Identifying a Hostile Work Environment (+ How to Make a Claim) 
A hostile work environment is when behavior, actions, and communication on behalf of an employer are discriminatory in nature. Discrimination in the workplace is monitored by the Equal Employment Opportunity Commission (EEOC). This is covered under “Title VII” of the Civil Rights Act of 1964 and prevents employment discrimination.
While employees may feel dissatisfied with their work, manager, and demeanor of communications from their employer, it may not mean it is a “hostile work environment”. Other names for this situation include unlawful harassment, harassing conduct, workplace harassment, discriminatory harassment, illegal harassment, discriminatory workplace harassment, unwelcome harassment, unwelcome conduct, and hostile work environment harassment.
Employees who feel as though they are part of a hostile work environment have rights. Mainly, the ability to claim (under federal law) the workplace discrimination. Before an employee decides to make this claim, they should understand clear situations that constitute workplace discrimination and a hostile environment.
Hostile work environments are not as common as employees tend to believe. Below are a few examples of clear hostile behavior that constitutes making a workplace hostile:
- A manager who is showing deliberate indifference or offensive behavior about a person’s race, gender, color, sexual orientation, ancestry, national origin, pregnancy, religion, age, and any other legally protected characteristic.
- A manager who is displaying sexual harassment. This includes any physical activity, showing nudity, sexual favors, nudity in photographs, or other misconduct.
A poor example of a hostile workplace would be workplace bullying. If a colleague is simply being rude and showing disinterest in having a friendly relationship with another coworker, this may constitute workplace bullying but is not considered a hostile workplace.
Each company may have a code of conduct or code of ethics that it provides to new employees. This handbook gives guidance on how colleagues should treat one another. An employee who feels bullied in the workplace should refer to the handbook, speak with their Human Resources department about the behavior, and make a claim.
In order for a claim to be considered the legal requirements for a hostile work environment, the following must take place:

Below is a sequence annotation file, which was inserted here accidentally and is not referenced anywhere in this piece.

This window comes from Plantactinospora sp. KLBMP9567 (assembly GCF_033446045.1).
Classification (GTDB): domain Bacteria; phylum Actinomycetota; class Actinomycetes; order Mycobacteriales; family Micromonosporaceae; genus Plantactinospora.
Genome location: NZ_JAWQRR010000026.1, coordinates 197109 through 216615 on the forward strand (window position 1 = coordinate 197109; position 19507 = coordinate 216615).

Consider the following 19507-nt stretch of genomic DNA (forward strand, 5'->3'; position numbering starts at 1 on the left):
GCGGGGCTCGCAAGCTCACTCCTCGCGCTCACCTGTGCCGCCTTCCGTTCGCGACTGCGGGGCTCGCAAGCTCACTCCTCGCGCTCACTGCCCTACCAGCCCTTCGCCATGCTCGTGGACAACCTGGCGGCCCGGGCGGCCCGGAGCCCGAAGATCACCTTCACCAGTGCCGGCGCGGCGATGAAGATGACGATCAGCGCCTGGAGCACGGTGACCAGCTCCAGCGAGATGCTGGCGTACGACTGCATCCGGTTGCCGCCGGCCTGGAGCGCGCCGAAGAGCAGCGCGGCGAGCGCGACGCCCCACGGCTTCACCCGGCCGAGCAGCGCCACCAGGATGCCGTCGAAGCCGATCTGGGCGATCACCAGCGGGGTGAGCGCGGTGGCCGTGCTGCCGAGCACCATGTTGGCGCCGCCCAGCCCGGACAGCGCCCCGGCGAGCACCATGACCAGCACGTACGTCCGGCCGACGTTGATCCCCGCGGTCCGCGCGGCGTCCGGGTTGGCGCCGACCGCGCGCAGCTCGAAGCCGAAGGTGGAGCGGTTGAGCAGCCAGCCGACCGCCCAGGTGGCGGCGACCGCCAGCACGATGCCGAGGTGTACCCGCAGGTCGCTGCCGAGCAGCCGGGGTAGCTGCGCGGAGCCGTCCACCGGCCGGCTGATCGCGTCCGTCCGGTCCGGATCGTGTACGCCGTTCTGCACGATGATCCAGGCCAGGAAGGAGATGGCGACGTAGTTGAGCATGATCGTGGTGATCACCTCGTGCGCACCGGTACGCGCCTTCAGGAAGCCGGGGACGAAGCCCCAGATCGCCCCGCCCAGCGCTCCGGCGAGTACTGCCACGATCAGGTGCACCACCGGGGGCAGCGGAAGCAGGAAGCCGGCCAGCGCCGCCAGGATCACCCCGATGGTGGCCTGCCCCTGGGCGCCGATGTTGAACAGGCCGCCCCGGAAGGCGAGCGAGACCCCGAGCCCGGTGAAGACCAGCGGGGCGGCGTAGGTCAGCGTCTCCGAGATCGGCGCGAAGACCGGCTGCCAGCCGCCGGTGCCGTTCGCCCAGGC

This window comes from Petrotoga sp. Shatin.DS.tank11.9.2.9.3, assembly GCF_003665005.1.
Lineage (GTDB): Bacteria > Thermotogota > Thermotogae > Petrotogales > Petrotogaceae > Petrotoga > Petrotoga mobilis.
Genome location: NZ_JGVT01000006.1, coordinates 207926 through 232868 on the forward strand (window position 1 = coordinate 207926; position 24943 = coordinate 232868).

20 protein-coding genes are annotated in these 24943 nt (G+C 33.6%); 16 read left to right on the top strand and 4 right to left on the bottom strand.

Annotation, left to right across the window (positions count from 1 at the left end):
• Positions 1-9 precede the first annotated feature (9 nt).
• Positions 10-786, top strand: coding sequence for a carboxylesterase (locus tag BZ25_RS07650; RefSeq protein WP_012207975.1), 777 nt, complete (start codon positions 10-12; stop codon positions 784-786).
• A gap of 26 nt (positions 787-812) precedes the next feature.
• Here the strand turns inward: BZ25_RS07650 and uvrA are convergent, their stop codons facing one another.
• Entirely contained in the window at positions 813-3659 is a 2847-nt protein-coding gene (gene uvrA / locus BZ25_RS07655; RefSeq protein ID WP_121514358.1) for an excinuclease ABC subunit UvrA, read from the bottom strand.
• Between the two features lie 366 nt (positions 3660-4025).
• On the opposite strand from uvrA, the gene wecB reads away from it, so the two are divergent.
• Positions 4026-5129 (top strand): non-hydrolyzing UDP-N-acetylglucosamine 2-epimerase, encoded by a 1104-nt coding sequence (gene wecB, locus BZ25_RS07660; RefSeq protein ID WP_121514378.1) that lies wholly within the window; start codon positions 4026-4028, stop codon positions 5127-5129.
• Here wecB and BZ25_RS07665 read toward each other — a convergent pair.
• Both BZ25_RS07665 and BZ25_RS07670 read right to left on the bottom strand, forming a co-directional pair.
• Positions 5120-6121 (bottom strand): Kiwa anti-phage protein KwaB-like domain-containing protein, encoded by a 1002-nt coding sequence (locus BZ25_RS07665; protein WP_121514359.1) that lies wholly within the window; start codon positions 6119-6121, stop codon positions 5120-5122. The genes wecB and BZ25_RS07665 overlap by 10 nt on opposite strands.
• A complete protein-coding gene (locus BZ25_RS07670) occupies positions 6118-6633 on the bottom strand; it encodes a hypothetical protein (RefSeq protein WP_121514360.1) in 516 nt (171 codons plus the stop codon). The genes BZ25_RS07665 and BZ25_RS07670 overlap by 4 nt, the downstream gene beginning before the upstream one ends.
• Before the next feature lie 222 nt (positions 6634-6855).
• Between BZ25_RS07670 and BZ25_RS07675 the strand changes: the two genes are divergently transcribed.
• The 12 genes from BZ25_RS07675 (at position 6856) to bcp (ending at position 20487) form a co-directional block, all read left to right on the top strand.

- The actions or misconduct must be discriminative in nature. This includes age, sexual orientation, race, color, gender preference, and more.
- The actions must be pervasive, happening on a frequent and regular basis.
- The hostile behavior or offensive conduct must be severe in nature.
When one or more of these are true for the employee, a hostile work environment claim (or legal action) can be made with an employment attorney who can review state and federal employment law. A hostile work environment case may be opened against the employer and employee.
Many attorneys claim to be a “hostile work environment lawyer”. While this may be true, it is best to consult an employment attorney who can properly assess a case and learn about the actions of the harasser and walk an employee through discrimination law before making a harassment claim.
Dealing with Bullying and Harassing Behavior
As an employee, if the behavior from a colleague seems to be a single off-color and uncomfortable remark, the employee should speak with the Human Resources department. This department is readily available to speak with employees regarding their comfort in the workplace.
The department will be happy to hear about any discomfort in the workplace and address the concerns before it turns into a potentially hostile working environment. The employee should meet with Human Resources, discuss the inappropriate behavior or bullying, and follow the employer’s code of ethics and code of conduct on dealing with the workplace discourse.
When filing this claim with Human Resources, it’s imperative the harassed employee shows their proof of being a reasonable person, and feeling the inappropriate behavior on behalf of another employee is unjust. The harassed employee should avoid any potential retaliation to their colleague.
Related Hiring ResourcesBest Resignation Letter Sample Due to a Hostile Work Environment 
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